• Edition description: Softcover reprint of the original 1st ed. 1991
  • Edition number: 1
  • Pages: 331
  • Product dimensions: 6.14 (w) x 9.21 (h) x 0.72 (d)

Table of Contents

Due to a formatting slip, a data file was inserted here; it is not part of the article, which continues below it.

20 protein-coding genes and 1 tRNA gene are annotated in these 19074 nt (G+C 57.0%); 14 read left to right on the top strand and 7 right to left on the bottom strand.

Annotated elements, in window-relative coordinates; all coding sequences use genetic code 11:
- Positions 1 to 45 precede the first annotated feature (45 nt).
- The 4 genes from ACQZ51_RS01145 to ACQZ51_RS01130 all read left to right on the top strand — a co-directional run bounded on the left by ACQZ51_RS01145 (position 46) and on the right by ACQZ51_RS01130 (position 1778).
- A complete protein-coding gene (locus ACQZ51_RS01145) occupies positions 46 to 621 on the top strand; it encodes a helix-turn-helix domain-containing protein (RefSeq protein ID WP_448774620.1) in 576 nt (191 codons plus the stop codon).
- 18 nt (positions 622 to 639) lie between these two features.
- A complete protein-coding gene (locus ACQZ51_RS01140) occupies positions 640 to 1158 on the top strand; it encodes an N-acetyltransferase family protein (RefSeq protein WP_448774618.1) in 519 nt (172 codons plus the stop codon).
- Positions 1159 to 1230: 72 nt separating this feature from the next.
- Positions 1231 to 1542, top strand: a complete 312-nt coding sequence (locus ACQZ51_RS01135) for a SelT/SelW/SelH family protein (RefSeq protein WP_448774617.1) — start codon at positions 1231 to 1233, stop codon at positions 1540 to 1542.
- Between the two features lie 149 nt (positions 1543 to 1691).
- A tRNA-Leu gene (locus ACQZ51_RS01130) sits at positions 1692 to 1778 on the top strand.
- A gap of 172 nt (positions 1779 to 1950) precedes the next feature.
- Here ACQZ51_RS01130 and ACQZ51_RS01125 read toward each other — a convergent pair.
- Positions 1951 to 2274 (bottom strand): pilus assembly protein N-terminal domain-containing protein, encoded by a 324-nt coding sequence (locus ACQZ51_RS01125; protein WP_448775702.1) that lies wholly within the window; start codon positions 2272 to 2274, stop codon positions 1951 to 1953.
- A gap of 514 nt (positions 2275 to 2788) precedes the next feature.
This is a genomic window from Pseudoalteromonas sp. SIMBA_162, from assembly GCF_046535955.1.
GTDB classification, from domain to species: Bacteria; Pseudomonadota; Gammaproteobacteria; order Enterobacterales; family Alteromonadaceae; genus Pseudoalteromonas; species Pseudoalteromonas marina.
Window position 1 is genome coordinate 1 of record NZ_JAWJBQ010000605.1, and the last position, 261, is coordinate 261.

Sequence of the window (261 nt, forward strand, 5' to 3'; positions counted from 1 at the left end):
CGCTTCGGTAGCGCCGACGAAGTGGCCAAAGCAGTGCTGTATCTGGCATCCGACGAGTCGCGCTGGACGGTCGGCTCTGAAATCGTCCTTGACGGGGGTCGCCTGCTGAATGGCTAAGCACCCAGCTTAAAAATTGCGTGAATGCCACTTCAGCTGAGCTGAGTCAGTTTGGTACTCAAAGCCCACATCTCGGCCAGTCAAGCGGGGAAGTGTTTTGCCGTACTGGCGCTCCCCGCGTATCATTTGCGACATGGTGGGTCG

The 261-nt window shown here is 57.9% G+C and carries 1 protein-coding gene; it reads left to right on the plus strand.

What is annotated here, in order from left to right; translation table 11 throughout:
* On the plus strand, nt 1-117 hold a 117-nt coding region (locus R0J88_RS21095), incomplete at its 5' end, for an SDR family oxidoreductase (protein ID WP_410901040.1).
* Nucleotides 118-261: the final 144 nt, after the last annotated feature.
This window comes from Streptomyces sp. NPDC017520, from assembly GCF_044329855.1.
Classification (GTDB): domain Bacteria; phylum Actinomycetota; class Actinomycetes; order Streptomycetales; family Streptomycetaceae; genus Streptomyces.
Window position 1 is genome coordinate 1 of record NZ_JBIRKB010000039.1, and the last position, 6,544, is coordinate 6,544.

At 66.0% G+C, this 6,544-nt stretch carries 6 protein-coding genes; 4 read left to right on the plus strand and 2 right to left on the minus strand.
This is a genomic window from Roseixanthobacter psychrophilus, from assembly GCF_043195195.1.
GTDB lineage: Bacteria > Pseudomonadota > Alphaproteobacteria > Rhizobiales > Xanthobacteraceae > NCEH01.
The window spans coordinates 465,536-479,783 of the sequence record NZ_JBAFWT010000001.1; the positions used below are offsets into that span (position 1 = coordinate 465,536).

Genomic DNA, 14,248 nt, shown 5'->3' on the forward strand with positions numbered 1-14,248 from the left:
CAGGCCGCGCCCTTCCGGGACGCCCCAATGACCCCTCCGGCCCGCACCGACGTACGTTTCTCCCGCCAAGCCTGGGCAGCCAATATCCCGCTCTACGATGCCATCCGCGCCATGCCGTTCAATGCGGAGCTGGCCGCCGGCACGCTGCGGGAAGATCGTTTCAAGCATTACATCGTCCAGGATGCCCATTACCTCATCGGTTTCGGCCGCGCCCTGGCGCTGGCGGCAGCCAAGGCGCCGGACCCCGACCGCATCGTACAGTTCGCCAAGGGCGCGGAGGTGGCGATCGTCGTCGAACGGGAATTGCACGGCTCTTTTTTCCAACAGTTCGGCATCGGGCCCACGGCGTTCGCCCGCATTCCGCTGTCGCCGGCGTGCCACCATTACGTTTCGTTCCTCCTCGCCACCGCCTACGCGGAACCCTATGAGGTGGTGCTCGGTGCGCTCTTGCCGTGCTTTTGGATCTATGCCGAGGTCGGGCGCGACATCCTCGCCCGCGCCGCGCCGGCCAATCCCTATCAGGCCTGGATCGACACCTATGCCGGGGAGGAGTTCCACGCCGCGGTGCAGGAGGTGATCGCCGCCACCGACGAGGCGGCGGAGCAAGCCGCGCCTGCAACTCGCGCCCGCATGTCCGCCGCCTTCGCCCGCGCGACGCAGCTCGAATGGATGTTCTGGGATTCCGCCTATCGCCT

1. Introduction: Superconductivity in Oxides Before 1986.- 2. Phases of the Systems A-La-Ca-Cu-O and A-Y-Ca-Cu-O (A = Ca, Sr, Ba): Structural Aspects.- 2.1 Copper Chemistry in Oxides: Oxidation States and Coordination.- 2.2 The Ternary Systems La-Cu-O and A-Cu-O (A = Ca,Sr,Ba).- 2.3 The Pseudoternary Systems A-La-Cu-O (A = Ca,Sr,Ba).- 2.3.1 Phases with Oxygen-Deficient Perovskite Structures.- a) BaLa4Cu5O13+?.- b) La8?xSrxCu8O20.- c) La3Ba3Cu6O14 and LaBa2Cu3O7??.- 2.3.2 The Intergrowths Between Perovskite and Rock-Salt-Type Structures.- a) The Oxides La2?xAxCuO4?x/2+?.- b) The Oxides La2?xA1+xCu2O6?x/2+?.- c) La4?2xBa2+2xCu2?xO10?2x.- 2.4 The Pseudoternary System Y-Ba-Cu-O.- 2.4.1 The Orthorhombic 92K Superconductor YBa2Cu3O7??.- 2.4.2 The Tetragonal Phases YBa2Cu3O7??.- 2.4.3 Problems of Microtwinning in the Orthorhombic YBa2Cu3O7??.- 2.4.4 The “Green Phase” Y2BaCuO5.- 2.4.5 Other Phases of the System Y-Ba-Cu-O.- 2.5 The Systems Ln-Sr-Cu-O (Ln— La).- 3. Electron Transport Properties Connected with Oxygen Nonstoichiometry.- 3.1 Electron Transport Properties in Cuprates Related to the Perovskite: General Considerations.- 3.2 Oxides with the K2NiF4-Type Structure.- 3.2.1 La2CuO4.- a) “Normal” Properties.- b) Superconducting Properties.- 3.2.2 The Oxides La2?xAxCuO4?x/2+? (A = Ba, Ca, Sr).- a) Electron Transport Properties Above 77 K.- b) Superconducting Properties.- 3.2.3 Substitutions for Lanthanum in the Superconducting Oxide La1.8Sr0.2CuO4?y.- a) Rare-Earth Substitutions.- b) Bismuth Substitution.- 3.2.4 Other Cuprates with the K2NiF4 Structure.- 3.3 Oxides with the Oxygen-Deficient Sr3Ti2O7-Type Structure.- 3.3.1 The Oxides La2?xA1+xCu2O6?x/2+? (A = Sr, Ca).- 3.3.2 The Oxides Ln2?xSr1+xCu2O6?x/2.- a) Ln = Pr, Nd; x = 0.14.- b) Ln = Eu, Sm, Gd; x = 0.9.- 3.4 Oxides with the Oxygen-Deficient Perovskite Structure.- 3.4.1 Nonsuperconducting Oxides.- a) LaCuO3.- b) BaLa4Cu5O13+? and La8?xSrxCu8O20??.- c) Ba3La3Cu6O14+?.- 3.4.2 Superconducting Oxides: Properties of YBa2Cu3O7??.- a) The “Stoichiometric” Oxide.- b) Influence of the Oxygen Nonstoichiometry.- c) Substitution for Yttrium and Barium.- 4. Substitutions in La2CuO4-Type and YBa2Cu3O7-Type Superconductors.- 4.1 Substitution on the Rare-Earth Sites.- 4.1.1 La2CuO4-Type Oxides.- 4.1.2 YBa2Cu3O7-Type Oxides.- 4.2 Substitution on the Copper Sites.- 4.2.1 La2CuO4-Type Oxides.- 4.2.2 YBa2Cu3O7-Type Oxides.- a) Nickel Substitution.- b) Iron Substitution.- c) Other Transition Element Substitutions.- d) Other Substitutions.- 4.3 Substitutions on Other Sites.- 4.3.1 Substitution for Barium.- 4.3.2 Fluorination of YBa2Cu3O7??.- 5. Bismuth, Thallium and Lead Superconducting Cuprates.- 5.1 Bismuth Alkaline-Earth Superconducting Cuprates.- 5.2 Thallium Alkaline-Earth Superconducting Cuprates.- 5.3 Lead Alkaline-Earth Superconducting Cuprates.- 5.4 Layered Cuprates Involving Double Fluorite-Type Layers.- 5.5 Structural Relationships.- 6. Extended Defects in Superconducting Oxides: High-Resolution Electron Microscopy.- 6.1 YBa2Cu3O7-Type Superconductors: Ordering in the Perovskite Framework.- 6.1.1 YBa2Cu3O7??.- a) HREM Images.- b) 92 K Orthorhombic Superconductor (0???0.1).- c) Order-Disorder Phenomena: The 60 K Superconductor YBa2Cu3O7?? (0.37???0.45).- d) Nonsuperconducting Tetragonal Phases YBa2Cu3O7??.- e) Ordering of Oxygen Vacancies: Concluding Remarks.- 6.1.2 La Ba3?xCu3O14+y Phases.- a) LaBa2Cu3O7??.- b) La3Ba3Cu6O14+y.- 6.2 Nature and Ordering of the Stacked Layers: Intergrowth Mechanisms.- 6.2.1 Structural Considerations for HREM Studies.- 6.2.2 The Bismuth Family.- 6.2.3 Thallium Families: The Classical Defects.- a) Perovskite Layers.- b) Rock-Salt-Type Layers.- 6.2.4 The Nonsuperconducting TlBa2NdCu2O7: A New Mechanism.- a) Classical Deffects.- b) Variations in the Fluorite-Type Layers.- 6.2.5 Lead Oxides.- 6.2.6 The Rare Earth Oxides.- 6.3 Layer Interconnections.- 6.4 Extra Spots in ED Patterns: An Amazing Variety.- 6.4.1 Substituted Bismuth Oxides.- 6.4.2 Thallium Oxides.- 6.4.3 Lead Oxides.- 6.5 Domains and Boundaries.- 7. Irradiation Effects in the High-Tc Superconducting Oxides.- 7.1 Radiation Damage in Solids.- 7.1.1 Electronic and Nuclear Stopping Powers.- 7.1.2 Material Modifications.- a) Electronic Energy Loss Effects.- b) Nuclear Energy Loss Effects.- 7.2 Radiation Damage by Electrons and Fast Neutrons in Copper Oxide Superconductors.- 7.2.1 Defect Structures Produced by Electron Irradiation.- 7.2.2 Changes Induced by Fast Neutron Irradiation.- 7.3 Phase Transformations Induced by Fast Heavy Ions in the High-Tc Copper Oxides.- 7.3.1 Improvement of Tc in the Grain Surface Superconductor La2CuO4.- 7.3.2 Heavy-Ion-Induced Changes of Superconducting and Normal Properties of Polycrystalline Ceramics YBa2Cu3O7?? and Bi2Sr2CaCu2O8.- 7.3.3 Ion Implantation Effects in Thin Films of Copper Oxide Superconductors.- 7.4 Conclusions.- 8. Concluding Remarks.- 8.1 Low Dimensionality of the Structure.- 8.2 Mixed Valence of Copper and Hole Delocalization.- 8.3 The Model of Copper Disproportionation.- 8.4 Role of the Lone Pair Cations and of the Alkaline Earth Elements.- References.